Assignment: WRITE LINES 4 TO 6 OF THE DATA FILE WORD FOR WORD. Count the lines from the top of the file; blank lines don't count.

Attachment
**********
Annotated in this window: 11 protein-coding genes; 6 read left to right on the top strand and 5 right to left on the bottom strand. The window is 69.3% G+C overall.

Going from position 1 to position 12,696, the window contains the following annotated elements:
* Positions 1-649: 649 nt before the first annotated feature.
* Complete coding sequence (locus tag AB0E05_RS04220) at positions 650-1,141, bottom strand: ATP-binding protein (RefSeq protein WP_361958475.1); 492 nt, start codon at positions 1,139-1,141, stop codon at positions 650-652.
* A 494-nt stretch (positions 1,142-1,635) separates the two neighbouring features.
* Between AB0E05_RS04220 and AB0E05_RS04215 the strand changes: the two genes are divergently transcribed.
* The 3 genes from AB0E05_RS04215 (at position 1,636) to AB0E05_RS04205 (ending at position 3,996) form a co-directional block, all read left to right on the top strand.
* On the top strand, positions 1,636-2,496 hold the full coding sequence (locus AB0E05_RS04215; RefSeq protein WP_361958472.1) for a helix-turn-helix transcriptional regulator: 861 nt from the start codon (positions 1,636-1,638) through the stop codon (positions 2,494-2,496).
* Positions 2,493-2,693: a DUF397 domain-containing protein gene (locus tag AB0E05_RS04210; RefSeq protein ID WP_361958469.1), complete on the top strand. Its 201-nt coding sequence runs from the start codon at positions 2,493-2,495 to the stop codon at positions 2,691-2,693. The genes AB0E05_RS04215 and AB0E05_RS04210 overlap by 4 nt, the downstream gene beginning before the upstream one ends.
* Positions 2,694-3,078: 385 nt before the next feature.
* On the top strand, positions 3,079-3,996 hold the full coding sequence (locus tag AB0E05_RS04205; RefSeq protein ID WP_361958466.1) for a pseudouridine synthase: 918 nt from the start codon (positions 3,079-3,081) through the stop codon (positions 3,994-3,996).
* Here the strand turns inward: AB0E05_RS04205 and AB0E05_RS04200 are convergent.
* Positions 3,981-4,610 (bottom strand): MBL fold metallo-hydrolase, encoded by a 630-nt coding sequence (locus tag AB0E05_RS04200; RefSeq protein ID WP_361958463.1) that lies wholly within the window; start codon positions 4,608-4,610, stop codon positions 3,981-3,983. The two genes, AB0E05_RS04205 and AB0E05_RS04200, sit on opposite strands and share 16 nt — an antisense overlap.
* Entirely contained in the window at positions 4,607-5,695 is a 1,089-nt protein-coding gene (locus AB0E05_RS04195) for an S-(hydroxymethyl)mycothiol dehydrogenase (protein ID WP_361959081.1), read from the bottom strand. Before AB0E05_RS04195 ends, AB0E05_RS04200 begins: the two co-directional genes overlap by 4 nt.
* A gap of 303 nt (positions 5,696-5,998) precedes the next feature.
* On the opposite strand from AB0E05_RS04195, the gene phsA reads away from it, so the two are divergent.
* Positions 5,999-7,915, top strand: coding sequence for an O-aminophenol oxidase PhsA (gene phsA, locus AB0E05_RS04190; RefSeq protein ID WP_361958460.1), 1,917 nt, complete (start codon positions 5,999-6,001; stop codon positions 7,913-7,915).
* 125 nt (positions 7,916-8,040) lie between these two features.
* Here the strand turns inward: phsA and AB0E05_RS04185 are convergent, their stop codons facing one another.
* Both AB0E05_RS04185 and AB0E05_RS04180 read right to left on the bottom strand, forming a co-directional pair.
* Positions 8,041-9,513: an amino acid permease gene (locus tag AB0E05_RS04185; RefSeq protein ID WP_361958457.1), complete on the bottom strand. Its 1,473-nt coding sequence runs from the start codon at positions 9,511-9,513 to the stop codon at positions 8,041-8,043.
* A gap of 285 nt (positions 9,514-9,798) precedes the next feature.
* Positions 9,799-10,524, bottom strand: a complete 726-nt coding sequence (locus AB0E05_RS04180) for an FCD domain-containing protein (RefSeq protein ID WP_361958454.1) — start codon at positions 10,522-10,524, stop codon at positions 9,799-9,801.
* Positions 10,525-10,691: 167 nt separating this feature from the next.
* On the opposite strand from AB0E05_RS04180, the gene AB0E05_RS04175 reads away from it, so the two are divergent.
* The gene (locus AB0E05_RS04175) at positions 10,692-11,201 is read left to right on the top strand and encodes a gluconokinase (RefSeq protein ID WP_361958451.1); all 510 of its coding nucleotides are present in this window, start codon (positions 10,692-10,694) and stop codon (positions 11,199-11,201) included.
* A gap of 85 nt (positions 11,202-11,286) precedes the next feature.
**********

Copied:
* Complete coding sequence (locus tag AB0E05_RS04220) at positions 650-1,141, bottom strand: ATP-binding protein (RefSeq protein WP_361958475.1); 492 nt, start codon at positions 1,139-1,141, stop codon at positions 650-652.
* A 494-nt stretch (positions 1,142-1,635) separates the two neighbouring features.
* Between AB0E05_RS04220 and AB0E05_RS04215 the strand changes: the two genes are divergently transcribed.